0526, June 7 2019 // Sunrise over a silvery sea. The dawn came early today as we move north and east, light showing on the horizon by 0300, the sun peeking over the horizon two hours later. Overnight we’ve gone from summer to winter. The air is cold with this northerly wind, the fog from last night has lifted and a tickle of breeze has returned from the northeast. We hoisted the mainsail about half an hour ago, and when I’m done writing this, we’ll set the genoa and attempt to mosey along under sail.
I hadn’t given a thought to the fact that we’re headed north again. Not just north, like from the Caribbean to Bermuda is a ‘northerly’ course, but north, as in towards THE north. We’ve only just crossed the 40th parallel, but it feels like an altogether different ocean here. The water is darker, colder. The air crisper. The sunrises and sunsets linger longer.
We’ve earned this crisp cold morning. On departing Annapolis, Matt & I debated whether to stop short in Cape May or Lewes and let a strong cold front blow over before proceeding. The forecast called for winds from the SW in the 20s and 30s, and WRI warned of the possibility of severe thunderstorms and squalls. Matt, of course, never doubted we should go for it.
“This is what the crew signed up for!” Matt said excitedly. He wasn’t wrong. Almost everyone who sails with us says one of their goals is to experience some heavy weather in a ‘controlled’ environment, with us in charge. Great, I always thing. I don’t want heavy weather!
Despite some misgivings, I agreed with Matt. The GRIBs didn’t look nearly as dramatic as the text forecast sounded, so we went for it. We’re might pay a price, we thought, but at least we’d have 36 hours of fast downwind sailing before the front overtook us, come what may.
That finally happened yesterday morning. Earlier that night we handed the mainsail, which already had a triple reef in it, just in case the squalls forecast were stronger than anticipated. It was blowing close to 30 most of the night, but I wanted to keep the mainsail up to help stabilize the rolling. Just before sending Mia to bed though, my gut feeling said to get rid of it, so her and the crew pulled it down and we carried on under partially furled genoa, still making 7-8 knots.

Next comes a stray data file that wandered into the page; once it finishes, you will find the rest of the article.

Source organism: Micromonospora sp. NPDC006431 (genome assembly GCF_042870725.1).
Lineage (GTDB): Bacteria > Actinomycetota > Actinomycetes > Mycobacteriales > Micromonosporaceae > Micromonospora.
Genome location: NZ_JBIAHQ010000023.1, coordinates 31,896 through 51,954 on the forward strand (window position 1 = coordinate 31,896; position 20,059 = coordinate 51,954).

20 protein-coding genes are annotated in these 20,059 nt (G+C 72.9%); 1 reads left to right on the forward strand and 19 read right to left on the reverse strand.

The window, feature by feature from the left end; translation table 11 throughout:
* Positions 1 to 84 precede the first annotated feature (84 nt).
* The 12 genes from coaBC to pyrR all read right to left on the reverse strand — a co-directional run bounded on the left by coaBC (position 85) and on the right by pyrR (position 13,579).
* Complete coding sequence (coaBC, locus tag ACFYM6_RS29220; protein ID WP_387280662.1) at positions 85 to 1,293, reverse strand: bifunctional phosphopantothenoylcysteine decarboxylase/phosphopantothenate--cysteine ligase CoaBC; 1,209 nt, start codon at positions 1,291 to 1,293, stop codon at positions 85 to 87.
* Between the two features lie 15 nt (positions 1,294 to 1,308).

I slept through the worst of it. Dick woke me up at 0600 pounding on the aft cabin hatch and shouting down that “boy, it’s really raining out here and we’re seeing 40 knots on the wind meter!” Just then I was thankful to have the mainsail down, and ICEBEAR cannonballed downwind at 8 knots, even more stable in the swell given the extra speed boost. The boat was loving it. By the time I got up and got my gear on, the worst of that little squall had passed, and that in turned was the worst of it all. We heard some distant thunder and saw some very distant flashed of lightning, but otherwise, besides the rain, it was a nonevent. And we covered just under 400 miles in the first 48 hours, so the payoff was well worth the 6 hours or so of unpleasantness.
After the front the fog rolled in and the wind died, so last night was spent under power making securite calls on the VHF to warn other traffic of our presence in the soupy mist. Lauren & Ben had one ship call them back to inform them of their presence, but otherwise it was a quiet if not rolly night, with no sails up to stabilize the boat in the leftover swell. When I got up to check on the watch change at 0300 the fog was gone, the stars were out and the cold arrived.
The GRIBs show light winds in a high pressure system as we close the coast of Nova Scotia. We’ve eased the throttle down to 1500 RPMs to save fuel, as it looks like after maybe a brief period of light-air sailing this morning, we’re going to be motoring again through tonight until we pick up the northwesterlies on the other side of the high. Thereafter though it should fill in and we should have a pleasant home stretch into Lunenburg, my favorite harbor in the world.